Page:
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Survival Benefit With Capecitabine/Docetaxel

Survival Benefit With Capecitabine/Docetaxel

SAN ANTONIO—Updated results from a major phase III study of docetaxel
(Taxotere) plus capecitabine (Xeloda) in metastatic breast cancer confirmed
the value of this new combination.

Joyce O’Shaughnessy, MD, co-director of breast cancer research at
Baylor-Sammons Cancer Center and US Oncology, Dallas, presented the initial
results at the 2000 San Antonio Breast Cancer symposium. Updated results
were provided at the 2001 meeting by Sasha Vukelja, MD, of the Tyler Cancer
Center, Tyler, Texas (abstract 352).

The study continues to show that docetaxel plus capecitabine yields a
significant survival benefit, compared with docetaxel alone: Median survival
of 14.5 months vs 11.5 months (P < .01), for a 22.5% reduced risk of
death. Patients on the combination also had a significant difference in
tumor response (32% vs 23%, P = .025) and longer median time to progression
(6.1 months vs 4.2 months, P = .001).

The phase III study was a large international trial of 511 patients
previously exposed to anthracyclines. Patients received either the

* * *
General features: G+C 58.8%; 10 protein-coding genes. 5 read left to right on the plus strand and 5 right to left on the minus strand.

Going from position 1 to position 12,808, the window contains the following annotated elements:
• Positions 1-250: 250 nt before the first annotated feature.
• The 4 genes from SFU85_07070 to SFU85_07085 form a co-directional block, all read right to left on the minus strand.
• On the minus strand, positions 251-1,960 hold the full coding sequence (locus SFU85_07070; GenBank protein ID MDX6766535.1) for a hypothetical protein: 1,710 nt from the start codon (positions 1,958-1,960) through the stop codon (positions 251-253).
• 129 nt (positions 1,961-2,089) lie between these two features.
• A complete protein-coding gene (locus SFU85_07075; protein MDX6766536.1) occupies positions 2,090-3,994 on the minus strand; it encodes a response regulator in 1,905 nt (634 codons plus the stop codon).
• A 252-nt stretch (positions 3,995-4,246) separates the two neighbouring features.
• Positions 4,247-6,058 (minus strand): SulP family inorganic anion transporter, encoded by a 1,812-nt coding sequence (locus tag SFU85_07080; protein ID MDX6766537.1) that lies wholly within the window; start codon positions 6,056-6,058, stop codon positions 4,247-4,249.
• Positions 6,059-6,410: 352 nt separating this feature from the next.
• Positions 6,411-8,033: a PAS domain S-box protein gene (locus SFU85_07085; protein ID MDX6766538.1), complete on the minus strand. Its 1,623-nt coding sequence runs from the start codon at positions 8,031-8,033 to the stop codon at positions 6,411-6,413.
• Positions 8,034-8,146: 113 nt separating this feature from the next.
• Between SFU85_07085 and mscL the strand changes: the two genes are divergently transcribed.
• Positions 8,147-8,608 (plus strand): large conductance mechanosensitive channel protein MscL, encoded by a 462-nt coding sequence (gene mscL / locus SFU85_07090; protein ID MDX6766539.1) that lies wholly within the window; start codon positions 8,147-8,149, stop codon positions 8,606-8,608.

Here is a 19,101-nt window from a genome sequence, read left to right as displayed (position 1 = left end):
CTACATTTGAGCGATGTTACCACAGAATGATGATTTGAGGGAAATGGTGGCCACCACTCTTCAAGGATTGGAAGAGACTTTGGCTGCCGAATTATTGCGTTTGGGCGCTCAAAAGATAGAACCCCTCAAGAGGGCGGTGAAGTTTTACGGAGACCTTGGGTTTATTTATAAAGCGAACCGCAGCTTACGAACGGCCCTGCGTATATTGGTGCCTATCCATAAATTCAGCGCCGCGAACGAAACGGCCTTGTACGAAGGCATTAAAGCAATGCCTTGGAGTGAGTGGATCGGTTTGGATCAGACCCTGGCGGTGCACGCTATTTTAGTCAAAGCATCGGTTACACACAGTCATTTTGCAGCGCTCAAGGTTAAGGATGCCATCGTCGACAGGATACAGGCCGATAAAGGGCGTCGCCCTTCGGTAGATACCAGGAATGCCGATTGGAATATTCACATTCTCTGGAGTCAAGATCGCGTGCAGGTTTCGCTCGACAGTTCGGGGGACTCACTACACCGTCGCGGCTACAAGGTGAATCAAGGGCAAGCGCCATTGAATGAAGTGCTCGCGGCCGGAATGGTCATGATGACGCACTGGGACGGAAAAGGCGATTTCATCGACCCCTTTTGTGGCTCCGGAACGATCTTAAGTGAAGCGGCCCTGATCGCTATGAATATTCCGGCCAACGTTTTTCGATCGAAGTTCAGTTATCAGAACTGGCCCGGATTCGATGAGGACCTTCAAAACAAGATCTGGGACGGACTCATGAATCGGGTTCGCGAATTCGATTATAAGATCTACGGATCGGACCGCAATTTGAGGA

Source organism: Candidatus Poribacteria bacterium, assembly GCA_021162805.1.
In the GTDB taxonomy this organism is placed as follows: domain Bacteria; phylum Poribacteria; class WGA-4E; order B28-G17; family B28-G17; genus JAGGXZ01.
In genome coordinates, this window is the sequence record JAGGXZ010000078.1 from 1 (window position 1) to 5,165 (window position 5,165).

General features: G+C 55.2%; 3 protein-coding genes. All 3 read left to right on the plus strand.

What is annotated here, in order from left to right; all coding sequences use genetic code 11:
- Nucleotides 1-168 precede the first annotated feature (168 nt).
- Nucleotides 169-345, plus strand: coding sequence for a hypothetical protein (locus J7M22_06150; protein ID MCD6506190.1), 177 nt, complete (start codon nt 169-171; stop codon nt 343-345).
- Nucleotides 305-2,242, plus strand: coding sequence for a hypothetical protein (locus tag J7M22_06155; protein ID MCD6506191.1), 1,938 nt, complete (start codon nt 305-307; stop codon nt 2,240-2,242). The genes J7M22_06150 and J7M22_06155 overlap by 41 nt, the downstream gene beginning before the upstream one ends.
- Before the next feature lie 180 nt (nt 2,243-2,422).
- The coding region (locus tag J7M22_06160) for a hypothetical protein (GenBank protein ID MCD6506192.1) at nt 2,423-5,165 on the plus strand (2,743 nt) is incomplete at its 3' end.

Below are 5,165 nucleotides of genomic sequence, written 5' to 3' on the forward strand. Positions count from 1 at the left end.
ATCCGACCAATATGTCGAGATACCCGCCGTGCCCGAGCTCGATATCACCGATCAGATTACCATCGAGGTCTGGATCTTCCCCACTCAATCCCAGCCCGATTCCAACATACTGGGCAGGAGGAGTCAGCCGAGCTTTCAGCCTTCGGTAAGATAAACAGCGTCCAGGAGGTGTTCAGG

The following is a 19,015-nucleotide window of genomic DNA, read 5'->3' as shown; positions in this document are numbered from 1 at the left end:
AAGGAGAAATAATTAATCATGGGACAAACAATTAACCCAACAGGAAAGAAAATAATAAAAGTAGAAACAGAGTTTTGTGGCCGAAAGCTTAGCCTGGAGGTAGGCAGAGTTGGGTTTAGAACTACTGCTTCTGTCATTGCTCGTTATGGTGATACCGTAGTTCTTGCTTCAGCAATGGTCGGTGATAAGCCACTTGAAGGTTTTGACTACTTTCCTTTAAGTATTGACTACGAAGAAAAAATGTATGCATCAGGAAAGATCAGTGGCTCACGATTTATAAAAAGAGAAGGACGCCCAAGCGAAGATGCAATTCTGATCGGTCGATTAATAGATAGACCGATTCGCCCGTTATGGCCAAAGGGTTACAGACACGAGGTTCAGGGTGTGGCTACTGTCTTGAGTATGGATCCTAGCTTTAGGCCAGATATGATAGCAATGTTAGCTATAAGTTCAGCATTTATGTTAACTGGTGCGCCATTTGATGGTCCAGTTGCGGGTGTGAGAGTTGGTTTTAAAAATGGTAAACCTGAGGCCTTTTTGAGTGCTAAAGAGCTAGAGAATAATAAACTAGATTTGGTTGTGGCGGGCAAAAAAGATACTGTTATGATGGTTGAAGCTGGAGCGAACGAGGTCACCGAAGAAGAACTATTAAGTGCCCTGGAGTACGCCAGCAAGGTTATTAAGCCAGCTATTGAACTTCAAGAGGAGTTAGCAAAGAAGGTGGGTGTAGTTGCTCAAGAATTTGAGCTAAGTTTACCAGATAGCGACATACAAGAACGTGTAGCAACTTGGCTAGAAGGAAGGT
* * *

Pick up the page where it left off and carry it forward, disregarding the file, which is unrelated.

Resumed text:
combination of capecitabine 1,250 mg/m² twice daily on days 1 to 14 plus
docetaxel 75 mg/m² on day 1 or monotherapy with docetaxel 100 mg/m² on day 1 of a 21-day cycle.

Based on these data, Dr. Vukelja said, "we believe an estimated
additional 10% of patients with metastatic disease will be alive at the end
of 12 months when on Xeloda/Taxotere combination chemotherapy, compared with
Taxotere alone."

In addition, other investigators who conducted a poststudy analysis of
the data (abstract 442) suggested that the survival advantage with the
combination may be underestimated due to poststudy crossover in the
single-agent arm. Twenty-eight percent of the 166 patients receiving
poststudy chemotherapy received capecitabine, which was associated with
improved outcomes, compared with other poststudy agents.

The choice of poststudy therapy was not defined in the protocol and was
selected at the discretion of the investigator. After a minimum follow-up of
23 months, 218 patients (85%) in the combination arm and 198 patients (77%)
in the docetaxel arm have received at least one poststudy treatment.

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